But we are the ones who know the doors and windows here, the corridors and the walls, because we have the most precious of memories here, we have a recollection of the best of times….and they don’t, they can’t, they never will, because this home is ours, not theirs. So all they will ever have is their cannibal greed, their barbaric lust and their savage hunger that drives them to commit unimaginable atrocities. It is they who are lost and puzzled, because ultimately we have found one another, and that too through love…and they have had to dehumanize themselves to do the things they have done to us. So what more can they take from us and what can they even do with it?
Ultimately, they have to glare at their own hands, for the stains of innocent blood never really wash away. They have to free themselves from the shackles they have imposed on us. They have to seek forgiveness even from themselves for they have lost touch with their hearts and souls, while we still preserve and heal each other, rescue each other from misery, and hold each other when all else seems to fail.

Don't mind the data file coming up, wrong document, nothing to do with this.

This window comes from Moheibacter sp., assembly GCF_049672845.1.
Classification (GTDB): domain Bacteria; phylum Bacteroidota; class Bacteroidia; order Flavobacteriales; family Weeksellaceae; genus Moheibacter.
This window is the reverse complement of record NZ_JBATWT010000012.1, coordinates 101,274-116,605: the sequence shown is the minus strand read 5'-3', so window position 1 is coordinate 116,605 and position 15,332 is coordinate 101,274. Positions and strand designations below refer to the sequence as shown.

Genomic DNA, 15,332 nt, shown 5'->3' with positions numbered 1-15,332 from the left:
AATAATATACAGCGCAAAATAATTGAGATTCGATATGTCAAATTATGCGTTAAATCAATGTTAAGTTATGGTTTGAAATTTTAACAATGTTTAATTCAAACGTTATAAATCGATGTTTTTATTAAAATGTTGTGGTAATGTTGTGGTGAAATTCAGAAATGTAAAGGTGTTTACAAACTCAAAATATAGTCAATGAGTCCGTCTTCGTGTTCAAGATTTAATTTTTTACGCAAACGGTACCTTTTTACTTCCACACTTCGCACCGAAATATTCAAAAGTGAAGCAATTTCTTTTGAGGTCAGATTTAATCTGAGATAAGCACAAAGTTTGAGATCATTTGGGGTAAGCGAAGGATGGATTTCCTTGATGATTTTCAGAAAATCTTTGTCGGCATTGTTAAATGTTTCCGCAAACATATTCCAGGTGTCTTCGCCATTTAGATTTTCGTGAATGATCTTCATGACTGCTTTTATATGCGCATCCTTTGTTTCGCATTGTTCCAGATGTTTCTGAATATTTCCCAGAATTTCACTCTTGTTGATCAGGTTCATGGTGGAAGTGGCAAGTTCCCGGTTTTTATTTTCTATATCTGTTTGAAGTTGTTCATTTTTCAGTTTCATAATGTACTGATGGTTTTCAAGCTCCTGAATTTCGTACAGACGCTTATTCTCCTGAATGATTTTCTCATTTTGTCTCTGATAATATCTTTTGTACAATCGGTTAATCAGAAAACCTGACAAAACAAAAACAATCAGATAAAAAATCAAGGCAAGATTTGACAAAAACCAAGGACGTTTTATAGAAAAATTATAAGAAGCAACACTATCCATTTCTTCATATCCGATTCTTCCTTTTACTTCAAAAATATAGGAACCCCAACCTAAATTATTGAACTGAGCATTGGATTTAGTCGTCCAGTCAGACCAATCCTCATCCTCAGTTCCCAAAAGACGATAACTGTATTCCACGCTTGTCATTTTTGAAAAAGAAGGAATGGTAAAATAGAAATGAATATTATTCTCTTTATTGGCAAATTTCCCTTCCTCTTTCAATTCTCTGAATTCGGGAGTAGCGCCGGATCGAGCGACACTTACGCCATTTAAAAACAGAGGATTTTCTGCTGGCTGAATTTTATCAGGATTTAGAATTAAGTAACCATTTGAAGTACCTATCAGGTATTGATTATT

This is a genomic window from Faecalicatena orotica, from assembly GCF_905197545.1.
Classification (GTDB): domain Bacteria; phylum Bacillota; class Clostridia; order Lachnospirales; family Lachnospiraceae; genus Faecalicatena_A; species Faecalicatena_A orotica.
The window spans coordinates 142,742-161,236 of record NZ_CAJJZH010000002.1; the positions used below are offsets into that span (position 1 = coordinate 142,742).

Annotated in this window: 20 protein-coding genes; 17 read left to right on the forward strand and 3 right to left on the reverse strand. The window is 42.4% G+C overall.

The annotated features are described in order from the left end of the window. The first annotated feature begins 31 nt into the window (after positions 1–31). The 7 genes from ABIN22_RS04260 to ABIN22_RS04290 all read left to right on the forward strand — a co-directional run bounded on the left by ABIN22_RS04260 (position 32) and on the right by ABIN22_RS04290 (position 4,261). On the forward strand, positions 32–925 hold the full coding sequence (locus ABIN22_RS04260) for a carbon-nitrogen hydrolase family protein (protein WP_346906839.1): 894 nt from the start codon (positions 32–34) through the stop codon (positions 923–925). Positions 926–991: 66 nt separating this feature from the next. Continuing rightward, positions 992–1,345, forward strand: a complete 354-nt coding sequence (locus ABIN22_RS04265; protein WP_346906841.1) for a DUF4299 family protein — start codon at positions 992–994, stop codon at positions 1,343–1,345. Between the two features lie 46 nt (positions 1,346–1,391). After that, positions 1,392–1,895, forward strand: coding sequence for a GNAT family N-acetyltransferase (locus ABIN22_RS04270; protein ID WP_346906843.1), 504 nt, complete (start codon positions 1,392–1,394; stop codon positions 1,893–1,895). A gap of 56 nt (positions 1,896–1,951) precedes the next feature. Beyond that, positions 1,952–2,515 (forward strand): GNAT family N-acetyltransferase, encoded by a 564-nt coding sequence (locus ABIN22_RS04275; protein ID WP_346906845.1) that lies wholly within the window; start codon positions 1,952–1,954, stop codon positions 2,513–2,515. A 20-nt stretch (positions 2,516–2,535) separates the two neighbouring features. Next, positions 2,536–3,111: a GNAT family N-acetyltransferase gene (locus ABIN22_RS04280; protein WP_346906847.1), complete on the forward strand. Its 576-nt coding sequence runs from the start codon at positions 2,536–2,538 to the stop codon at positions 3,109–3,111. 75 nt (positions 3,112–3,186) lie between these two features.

You may call me a fool for thinking all this, but I get my foolishness from the love that you have shown me, the hope you have given me, and from the dream that you have preserved. I only put into words what I see in your eyes and in your smiles, and that is something that even death cannot undo.
Amjad is a Kashmiri teacher and writer who lives abroad.